But, the combination of my dissertation, a year in London, and the collapse of my first marriage resulted in my getting less exercise and the disc that had been injured in high school started bulging again. The day after I finished my dissertation (and foolishly tried to start exercising again), I was in agony and could barely move.

That's the way it is with these kinds of high school sports injuries. Like some kinds of viruses, they lay dormant for years before they start having their real impact.

That was more than twenty years ago and the sins of high school football have been haunting me ever since.

Not that my chiropractor minds.

He has a really nice car.

For professional football players, the long-term injury situation is tens of times worse. They play four years of high impact football before going on to careers in the NFL. I used to see reports of offensive linemen and running backs who could barely get out of bed for two days after a game when they were playing. Unfortunately, the injuries that they play through during their careers never go away. The old injuries just get more painful as the cartilege, ligaments, and tendons continue to deteriorate, arthritis sets in, and joint replacements are needed.

At my university, the football players occasionally wear morale-boosting shirts that say "the pain is temporary, the pride lasts forever."

But the truth is exactly the opposite. The pride is temporary. It's the pain that lasts forever. And it increases over time. As I noted yesterday, my old hero Conrad Dobler now needs 150 Vicodin per month, about five per day to deal with the pain from his leg injuries. It's not going to get any better for him.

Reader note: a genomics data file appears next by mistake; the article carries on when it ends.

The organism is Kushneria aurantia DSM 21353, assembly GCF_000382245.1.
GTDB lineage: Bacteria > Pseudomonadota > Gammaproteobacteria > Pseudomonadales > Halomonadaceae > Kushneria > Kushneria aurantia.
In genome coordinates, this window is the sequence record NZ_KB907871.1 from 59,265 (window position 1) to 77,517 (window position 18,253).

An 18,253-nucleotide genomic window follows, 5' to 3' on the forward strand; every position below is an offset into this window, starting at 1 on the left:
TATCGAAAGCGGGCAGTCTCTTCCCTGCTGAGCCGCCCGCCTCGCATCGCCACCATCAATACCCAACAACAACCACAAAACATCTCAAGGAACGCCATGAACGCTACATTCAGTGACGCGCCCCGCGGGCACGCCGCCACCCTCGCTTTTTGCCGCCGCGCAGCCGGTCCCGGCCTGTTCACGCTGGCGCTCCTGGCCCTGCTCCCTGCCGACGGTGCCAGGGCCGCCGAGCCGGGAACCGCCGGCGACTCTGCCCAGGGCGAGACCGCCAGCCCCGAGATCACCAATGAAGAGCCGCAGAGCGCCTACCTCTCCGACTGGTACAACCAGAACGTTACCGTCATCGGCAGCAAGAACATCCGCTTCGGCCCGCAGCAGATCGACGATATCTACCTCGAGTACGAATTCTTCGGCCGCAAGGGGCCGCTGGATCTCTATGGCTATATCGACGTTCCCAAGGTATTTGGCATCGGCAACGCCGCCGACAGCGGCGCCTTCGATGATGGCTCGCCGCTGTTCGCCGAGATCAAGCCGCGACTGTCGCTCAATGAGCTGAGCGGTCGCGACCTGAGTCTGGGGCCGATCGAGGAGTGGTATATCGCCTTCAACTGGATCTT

Time to stretch my back out again.

Oh yeah! The Colts won the Super Bowl.

Sunday, February 04, 2007

Heroes: Fallen and Otherwise

The Heroes of Winter. I'm sitting next to my oldest daughter who's got a 100.3 degree fever. Friday night she was sleigh-riding in half an inch of snow at 11:00pm. Now she's just another victim of random viruses, with only a CD of Harry Potter and the Goblet of Fire and an unwilling cat for consolation. How the mighty have fallen.

Speaking of Harry Potter. I don't think that J. K. Rowling gets enough credit for continuing to write, and with increasing intensity, after she became a huge success, a big celebrity, and the wealthiest woman in the UK. It says a lot for her maturity as a person and her commitment as a writer. Everybody in the RSI household will be eager to see the next book and movie.

Using Them Up. Yesterday, there were a couple of Super Bowl-Eve stories about the horrific health problems of retired NFL players. Conrad Dobler, a former offensive guard for the St. Louis Cardinals who was known as the dirtiest player in the league during the 1970's, has had 7 knee surgeries in the last year and takes 150 Vicodin a month to cope with the pain. Being a dirty player who got ejected from two high school games myself, I always got a kick out of Dobler's leg whipping and eye gouging. But Dobler was either ripping up or wearing down the basic ligament, cartilege, muscle and bone structures of his legs as he played. Other retired players have to get multiple knee, hip, and shoulder surgeries. Mike Webster, the Hall of Fame center for the Steelers, had so many concussions that he became completely dysfunctional and homeless. The effects of his concussions led Andre Waters formerly of the Eagles to commit suicide.

The retired players talk about the need to improve pension and disability programs. But I wonder if the game's not the problem. That's because it's going to get worse. Today's players are much bigger, stronger, and faster than the players of the seventies and they hit harder. When today's offensive linemen, linebackers, and defensive backs retire, they're going to have it worse than Conrad Dobler. Perhaps they would think about changing the game if the NFL became fully financially responsible for the cost of the life-long injuries to their players.